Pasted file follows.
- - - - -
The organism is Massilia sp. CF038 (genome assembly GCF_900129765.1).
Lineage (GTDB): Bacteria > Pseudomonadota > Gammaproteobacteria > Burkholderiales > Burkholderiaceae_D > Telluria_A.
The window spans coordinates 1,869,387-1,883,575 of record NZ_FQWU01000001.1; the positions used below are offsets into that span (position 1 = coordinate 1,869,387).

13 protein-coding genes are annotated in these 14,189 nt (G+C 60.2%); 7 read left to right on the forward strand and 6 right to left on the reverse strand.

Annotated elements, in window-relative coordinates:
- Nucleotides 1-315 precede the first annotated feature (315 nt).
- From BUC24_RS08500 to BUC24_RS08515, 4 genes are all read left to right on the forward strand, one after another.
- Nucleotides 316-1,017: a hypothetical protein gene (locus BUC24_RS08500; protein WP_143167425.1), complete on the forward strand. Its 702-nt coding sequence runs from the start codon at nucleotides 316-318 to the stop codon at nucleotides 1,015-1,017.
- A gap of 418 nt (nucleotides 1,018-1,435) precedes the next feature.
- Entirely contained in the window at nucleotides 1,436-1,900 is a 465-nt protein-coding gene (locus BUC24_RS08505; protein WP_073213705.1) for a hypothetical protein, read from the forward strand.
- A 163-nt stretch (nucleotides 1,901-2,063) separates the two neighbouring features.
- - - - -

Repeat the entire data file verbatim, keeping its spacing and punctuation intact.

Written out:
The organism is Massilia sp. CF038 (genome assembly GCF_900129765.1).
Lineage (GTDB): Bacteria > Pseudomonadota > Gammaproteobacteria > Burkholderiales > Burkholderiaceae_D > Telluria_A.
The window spans coordinates 1,869,387-1,883,575 of record NZ_FQWU01000001.1; the positions used below are offsets into that span (position 1 = coordinate 1,869,387).

13 protein-coding genes are annotated in these 14,189 nt (G+C 60.2%); 7 read left to right on the forward strand and 6 right to left on the reverse strand.

Annotated elements, in window-relative coordinates:
- Nucleotides 1-315 precede the first annotated feature (315 nt).
- From BUC24_RS08500 to BUC24_RS08515, 4 genes are all read left to right on the forward strand, one after another.
- Nucleotides 316-1,017: a hypothetical protein gene (locus BUC24_RS08500; protein WP_143167425.1), complete on the forward strand. Its 702-nt coding sequence runs from the start codon at nucleotides 316-318 to the stop codon at nucleotides 1,015-1,017.
- A gap of 418 nt (nucleotides 1,018-1,435) precedes the next feature.
- Entirely contained in the window at nucleotides 1,436-1,900 is a 465-nt protein-coding gene (locus BUC24_RS08505; protein WP_073213705.1) for a hypothetical protein, read from the forward strand.
- A 163-nt stretch (nucleotides 1,901-2,063) separates the two neighbouring features.